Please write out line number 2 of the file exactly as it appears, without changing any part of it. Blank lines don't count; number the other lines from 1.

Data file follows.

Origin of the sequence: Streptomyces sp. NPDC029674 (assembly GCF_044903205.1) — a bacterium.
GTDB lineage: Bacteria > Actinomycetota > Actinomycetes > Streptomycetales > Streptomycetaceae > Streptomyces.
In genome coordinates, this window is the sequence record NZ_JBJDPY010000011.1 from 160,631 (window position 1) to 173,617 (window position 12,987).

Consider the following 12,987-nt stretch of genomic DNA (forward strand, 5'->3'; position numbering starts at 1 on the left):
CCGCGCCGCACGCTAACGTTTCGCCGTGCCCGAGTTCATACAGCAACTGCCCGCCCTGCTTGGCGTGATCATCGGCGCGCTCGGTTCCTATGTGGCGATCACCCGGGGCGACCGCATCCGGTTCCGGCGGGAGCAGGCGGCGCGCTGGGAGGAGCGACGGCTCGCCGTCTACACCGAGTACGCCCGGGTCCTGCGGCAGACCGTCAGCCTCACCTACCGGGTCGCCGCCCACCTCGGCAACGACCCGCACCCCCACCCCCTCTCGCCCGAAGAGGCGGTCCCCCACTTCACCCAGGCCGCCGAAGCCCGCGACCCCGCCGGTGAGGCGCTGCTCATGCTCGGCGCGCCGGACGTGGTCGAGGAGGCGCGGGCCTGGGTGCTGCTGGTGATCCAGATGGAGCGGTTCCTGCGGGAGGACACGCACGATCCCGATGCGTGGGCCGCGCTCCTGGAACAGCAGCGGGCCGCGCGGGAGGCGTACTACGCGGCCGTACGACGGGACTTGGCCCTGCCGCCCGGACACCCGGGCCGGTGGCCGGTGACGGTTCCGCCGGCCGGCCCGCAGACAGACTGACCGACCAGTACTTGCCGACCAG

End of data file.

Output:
GTDB lineage: Bacteria > Actinomycetota > Actinomycetes > Streptomycetales > Streptomycetaceae > Streptomyces.